A beautiful aspect of Kubernetes’ declarative nature is that we can change our
webserver-deployment.yml to require more than one replica of our container and run the same command that we used to originally deploy. Change the
replicas: 1 line to
replicas: 3 within the
Deploying this won’t show a lot of information, but digging deeper, we’ll see that 2 new containers were created:
$ kubectl apply -f webserver-deployment.yml deployment.apps/webserver-deployment configured $ kubectl get pods NAME READY STATUS RESTARTS AGE webserver-deployment-5558c6f6f6-glpm4 1/1 Running 0 4m33s webserver-deployment-5558c6f6f6-pwbdg 1/1 Running 0 41s webserver-deployment-5558c6f6f6-vnnhr 1/1 Running 0 41s
Notice that Kubernetes didn’t bother removing the original pod; it determined the difference between the current state and the desired state and took the minimum number of actions required to achieve that desired state.
Making Our Pod Accessible Using a Service
The last thing that we’re going to do is set up a “service” to expose our web server deployment and pods so that we can access them from our web browser. It is possible to set up a service using the YAML syntax, but we can also use an imperative approach by using the
kubectl expose command. Let’s expose our deployment behind a load-balancing service:
$ kubectl expose deployment webserver-deployment --type=LoadBalancer --port=80 service/webserver-deployment exposed
We want our service to expose port
80 from our deployment’s containers behind a load balancer and this command will achieve just that. Taking a look at our services using
kubectl get, we can see that the service has a type, an internal IP address, and port mappings:
kubectl get services NAME TYPE CLUSTER-IP EXTERNAL-IP PORT(S) AGE kubernetes ClusterIP 10.96.0.1
443/TCP 19h webserver-deployment LoadBalancer 10.105.244.45 80:31133/TCP 2m1s
Since that IP address is internal to the cluster, we can’t actually connect to it. There is no external IP address because we’re running in a VM, so we’ll need to take one Minikube-specific step to figure out how to connect to this service. Run this command to get the URL for our service:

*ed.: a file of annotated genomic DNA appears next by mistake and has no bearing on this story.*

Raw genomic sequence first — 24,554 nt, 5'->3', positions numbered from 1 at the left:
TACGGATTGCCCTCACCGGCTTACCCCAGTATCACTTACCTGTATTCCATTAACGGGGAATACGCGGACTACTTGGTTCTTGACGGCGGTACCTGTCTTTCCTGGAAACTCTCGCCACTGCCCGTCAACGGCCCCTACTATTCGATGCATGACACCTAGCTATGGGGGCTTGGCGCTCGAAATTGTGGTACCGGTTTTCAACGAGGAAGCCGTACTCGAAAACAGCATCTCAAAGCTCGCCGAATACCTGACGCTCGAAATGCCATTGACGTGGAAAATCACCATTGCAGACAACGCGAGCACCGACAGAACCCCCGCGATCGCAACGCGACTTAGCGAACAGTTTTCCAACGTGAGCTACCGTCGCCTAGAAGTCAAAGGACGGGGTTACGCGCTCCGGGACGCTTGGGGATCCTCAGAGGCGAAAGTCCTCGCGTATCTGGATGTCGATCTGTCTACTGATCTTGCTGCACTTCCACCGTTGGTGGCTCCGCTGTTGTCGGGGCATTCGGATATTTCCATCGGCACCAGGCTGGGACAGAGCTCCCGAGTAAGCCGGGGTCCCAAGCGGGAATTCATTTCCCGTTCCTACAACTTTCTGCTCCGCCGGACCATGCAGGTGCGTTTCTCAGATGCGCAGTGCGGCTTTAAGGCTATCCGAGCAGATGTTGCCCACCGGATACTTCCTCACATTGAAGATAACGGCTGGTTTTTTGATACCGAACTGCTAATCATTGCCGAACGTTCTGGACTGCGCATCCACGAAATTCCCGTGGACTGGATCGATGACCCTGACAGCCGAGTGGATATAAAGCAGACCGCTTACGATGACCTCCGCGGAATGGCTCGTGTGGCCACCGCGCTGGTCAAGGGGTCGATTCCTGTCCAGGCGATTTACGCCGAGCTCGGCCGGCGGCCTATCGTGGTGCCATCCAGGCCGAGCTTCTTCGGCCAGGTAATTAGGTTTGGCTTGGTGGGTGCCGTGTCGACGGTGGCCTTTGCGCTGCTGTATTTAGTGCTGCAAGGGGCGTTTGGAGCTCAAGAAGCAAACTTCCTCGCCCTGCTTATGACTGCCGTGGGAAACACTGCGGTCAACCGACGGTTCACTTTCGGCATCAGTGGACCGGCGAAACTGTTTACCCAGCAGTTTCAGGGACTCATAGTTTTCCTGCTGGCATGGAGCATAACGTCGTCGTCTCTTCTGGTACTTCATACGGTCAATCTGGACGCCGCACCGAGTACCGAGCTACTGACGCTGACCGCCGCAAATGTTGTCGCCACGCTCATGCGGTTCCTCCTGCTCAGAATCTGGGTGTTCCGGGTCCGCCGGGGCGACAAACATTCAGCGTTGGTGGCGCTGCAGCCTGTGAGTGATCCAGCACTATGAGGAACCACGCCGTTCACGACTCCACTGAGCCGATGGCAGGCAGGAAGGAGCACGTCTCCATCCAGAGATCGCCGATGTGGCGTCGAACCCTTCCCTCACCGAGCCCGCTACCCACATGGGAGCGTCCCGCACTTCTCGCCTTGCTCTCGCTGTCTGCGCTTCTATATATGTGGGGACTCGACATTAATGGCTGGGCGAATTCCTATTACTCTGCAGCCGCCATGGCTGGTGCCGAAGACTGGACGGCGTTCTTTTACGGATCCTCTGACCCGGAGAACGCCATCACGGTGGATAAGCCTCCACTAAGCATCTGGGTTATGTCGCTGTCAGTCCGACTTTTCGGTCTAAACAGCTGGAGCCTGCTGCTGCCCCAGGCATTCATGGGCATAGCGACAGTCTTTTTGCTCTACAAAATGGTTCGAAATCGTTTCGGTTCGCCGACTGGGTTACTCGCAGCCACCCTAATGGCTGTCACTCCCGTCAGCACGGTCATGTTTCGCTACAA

$ minikube service webserver-deployment --url http://192.168.99.101:31133
Your URL will be different, but if you paste that value into your web browser you should be met by the default Nginx index page. This has been a bit of a whirlwind tour, but I hope you’ve enjoyed taking your first steps with Kubernetes.
Learning More About Kubernetes
Minikube is a great tool for just getting started with Kubernetes, but if you want to start using Kubernetes in a production environment, then you likely have a lot to learn. Thankfully, we have some great courses around using container technologies like Docker and Kubernetes that can get you up to speed in no time. I’d encourage you to check these courses:
- Kubernetes Quick Start
- Kubernetes Essentials
- Essential Container Concepts
- Learn Microservices by Doing
- Kubernetes the Hard Way
If you’re looking for the learning path way to reach a particular goal, take a look at these: Learning Docker, Getting Started in Containers for the Absolute Beginner, Getting Started with Kubernetes, or Kubernetes Orchestration and Management
Good luck and happy learning!